The Neighborhood Drug Store

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​I don’t know how old I was but it must have been around high school or college; that young adult age before I could drive, and my mother asked me to run into Calvert to pick up whatever it was. Where’s Calvert? I asked. Next to the luncheonette was the reply. Now, the luncheonette wasn’t a luncheonette then, it was a five and dime, although in the 1980s it wasn’t a five and dime, and I don’t even think it was called that, more like a dollar store, but for a quarter or fifty cents. I think it was called Marty’s, but that was also the name of the luncheonette; when it was a luncheonette. I just can’t remember.

I tried to picture the row of stores where the luncheonette was the corner, the anchor, the first one you reached when you walked or biked through the labyrinth of suburban streets that led to this first bastion of civilization from the rows of houses set up in Levittown fashion.

Then my mother clarified: Kenny. She said it in the tone of someone speaking to a toddler who didn’t understand what to do with the sippy cup – Sink.

Oh! Kenny’s! 

Kenny was the druggist at the drug store where my parents got their prescriptions or we kids got ours when we were sick, which was almost never. He knew us all by name, and would just hand over our family’s prescriptions. There was no identification needed, no birthdate IDs, no signatures. He didn’t ask about our allergies; he already knew them. I was living elsewhere when he retired, but I was still sad. I don’t know where my parents went for their prescriptions when his store closed. I know that my mother had to get her insulin through mail order and that was a nightmare. It was never right. They had no concept of how that particular delivery system and how their way of dispensing it and refilling it was not only idiotic, it was absurd.

Kenny’s drug store was a small, square aisle-filled mecca of antiseptics, bandages, aspirin, aspirin substitutes, and whatever else he could fit. There were stationery supplies, a paperback book section, greeting cards, and more. If I recall correctly, he didn’t have much in the selection of gum. I’m almost certain that after Kenny’s, we’d take a detour to Marty’s and buy a pack of gum, look at the racks of magazines, maybe sit at the lunch counter if it was a special occasion. Very rarely, but sometimes, we would get an ice cream treat, a cone to take with us. He may have given us a Bazooka Joe piece of gum. I don’t think it was penny candy, but it couldn’t have been more than five cents.

It smelled like a hospital waiting room, and to get to the medicine, I had to walk all the way to the back of the store, to a huge, almost taller than me counter looming with Kenny behind it, smiling, wearing that bluish-white, collared short-sleeved pharmacist shirt, not asking what I needed because he saw me come in and it was already in his hand. I don’t believe there was a co-pay because I never remember giving him any money. It is possible that after the insurance, he sent a bill to my parents for any excess owed. There were no computers; only a big, metal cash register that clanged when the drawer opened.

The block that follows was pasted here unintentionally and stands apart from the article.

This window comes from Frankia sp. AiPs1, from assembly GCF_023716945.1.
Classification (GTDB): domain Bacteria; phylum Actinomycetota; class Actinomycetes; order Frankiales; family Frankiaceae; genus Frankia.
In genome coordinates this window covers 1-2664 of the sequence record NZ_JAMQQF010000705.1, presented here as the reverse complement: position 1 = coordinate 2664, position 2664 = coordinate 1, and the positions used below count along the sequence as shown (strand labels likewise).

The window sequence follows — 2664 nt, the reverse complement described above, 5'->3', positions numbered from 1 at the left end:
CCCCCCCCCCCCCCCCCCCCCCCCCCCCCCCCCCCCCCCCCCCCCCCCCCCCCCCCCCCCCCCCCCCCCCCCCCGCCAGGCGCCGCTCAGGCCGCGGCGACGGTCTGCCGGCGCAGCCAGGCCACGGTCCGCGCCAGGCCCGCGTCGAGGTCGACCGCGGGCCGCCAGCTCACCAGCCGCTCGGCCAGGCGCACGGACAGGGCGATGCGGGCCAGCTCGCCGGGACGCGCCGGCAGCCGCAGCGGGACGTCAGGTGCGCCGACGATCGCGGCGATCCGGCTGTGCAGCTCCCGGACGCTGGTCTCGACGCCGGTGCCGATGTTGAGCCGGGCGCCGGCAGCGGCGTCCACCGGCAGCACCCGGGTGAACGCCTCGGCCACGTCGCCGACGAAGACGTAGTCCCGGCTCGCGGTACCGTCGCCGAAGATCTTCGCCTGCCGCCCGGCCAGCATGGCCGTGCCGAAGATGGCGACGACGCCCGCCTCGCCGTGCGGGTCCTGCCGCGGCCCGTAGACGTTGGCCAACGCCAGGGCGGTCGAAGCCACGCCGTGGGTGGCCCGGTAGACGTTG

Behind Kenny were the rows and shelves of medicine that he put into the bottles, printed the labels before he stuck them on, and then placed in the bags waiting for the customers; all done by hand. Sometimes, the labels were even crooked.

After we moved upstate, after I was married, and after Kenny had retired, we were looking for a pharmacy. They weren’t called drug stores anymore. Our landlord recommended a local place. It had been a local place for about seventy-five years, maybe more. We went there. The mayor was our pharmacist. His oldest daughter was on the soccer team with our oldest son. His neighbor, the mom of our son’s friends, was also a pharmacist there as well as School Board member. He is now an Assemblyman for the state. It was similar to Kenny’s, but not quite the same. We still go there despite living about fifteen miles away. I like the familiarity. I like that I have John’s phone number and he’s talked to me about saving money on my co-insurance at the end of each year. Although, one bone to pick would be that I have a hyphenated name, and they can never remember that the first part is not my first name. Come on! It’s been twenty years!

Still, I think I go there instead of the grocery store or the big box stores like Target and Walmart because it does remind me of a time before, of quality goods, of neighborliness, and care taken with the medicine that is there to save our lives and help us live longer and better. It’s just a little extra friendly that we could all use in our daily lives.

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